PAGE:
Am J Physiol Endocrinol Metab 2013,
Kelleher, Andrew R; Kimball, Scot R; Dennis, Michael D; Schilder, Rudolf J; Jefferson, Leonard S
Limb immobilization, limb suspension, and bed rest cause substantial loss of skeletal muscle mass, a phenomenon termed disuse atrophy. To acquire new knowledge that will assist in the development of therapeutic strategies for minimizing disuse atrophy, the present study was undertaken with the aim of identifying molecular mechanisms that mediate control of protein synthesis and mechanistic target of rapamycin complex 1 (mTORC1) signaling. Male Sprague-Dawley rats were subjected to unilateral hindlimb immobilization for 1, 2, 3, or 7 days or served as nonimmobilized controls. Following an overnight fast, rats received either saline or L-leucine by oral gavage as a nutrient stimulus. Hindlimb skeletal muscles were extracted 30 min postgavage and analyzed for the rate of protein synthesis, mRNA expression, phosphorylation state of key proteins in the mTORC1 signaling pathway, and mTORC1 signaling repressors. In the basal state, mTORC1 signaling and protein synthesis were repressed within 24 h in the soleus of an immobilized compared with a nonimmobilized hindlimb. These responses were accompanied by a concomitant induction in expression of the mTORC1 repressors regulated in development and DNA damage responses (REDD) 1/2. The nutrient stimulus produced an elevation of similar magnitude in mTORC1 signaling in both the immobilized and nonimmobilized muscle. In contrast, phosphorylation of 70-kDa ribosomal protein S6 kinase 1 (p70S6K1) on Thr(229) and Thr(389) in response to the nutrient stimulus was severely blunted. Phosphorylation of Thr(229) by PDK1 is a prerequisite for phosphorylation of Thr(389) by mTORC1, suggesting that signaling through PDK1 is impaired in response to immobilization. In conclusion, the results show an immobilization-induced attenuation of mTORC1 signaling mediated by induction of REDD1/2 and defective p70S6K1 phosphorylation.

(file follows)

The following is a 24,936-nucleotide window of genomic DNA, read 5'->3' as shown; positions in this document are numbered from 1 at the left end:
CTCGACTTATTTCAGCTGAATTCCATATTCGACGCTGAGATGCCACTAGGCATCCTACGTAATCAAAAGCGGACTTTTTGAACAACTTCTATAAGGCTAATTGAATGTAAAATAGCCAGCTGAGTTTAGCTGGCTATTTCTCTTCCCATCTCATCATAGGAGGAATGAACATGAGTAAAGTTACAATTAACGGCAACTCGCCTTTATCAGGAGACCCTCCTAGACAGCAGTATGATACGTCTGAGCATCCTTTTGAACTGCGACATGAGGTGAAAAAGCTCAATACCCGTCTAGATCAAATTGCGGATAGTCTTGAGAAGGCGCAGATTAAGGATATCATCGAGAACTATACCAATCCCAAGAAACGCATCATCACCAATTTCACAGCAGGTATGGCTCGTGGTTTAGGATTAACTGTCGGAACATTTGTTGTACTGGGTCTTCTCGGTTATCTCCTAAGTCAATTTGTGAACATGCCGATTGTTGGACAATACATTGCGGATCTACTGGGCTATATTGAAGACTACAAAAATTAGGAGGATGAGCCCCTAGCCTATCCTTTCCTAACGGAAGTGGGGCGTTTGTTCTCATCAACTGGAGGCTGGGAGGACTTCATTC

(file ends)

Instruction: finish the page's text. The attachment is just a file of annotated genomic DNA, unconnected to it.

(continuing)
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mTORC1 → REDD1/2: " In conclusion, the results show an immobilization induced attenuation of mTORC1
by induction of REDD1/2
and defective p70S6K1 phosphorylation "
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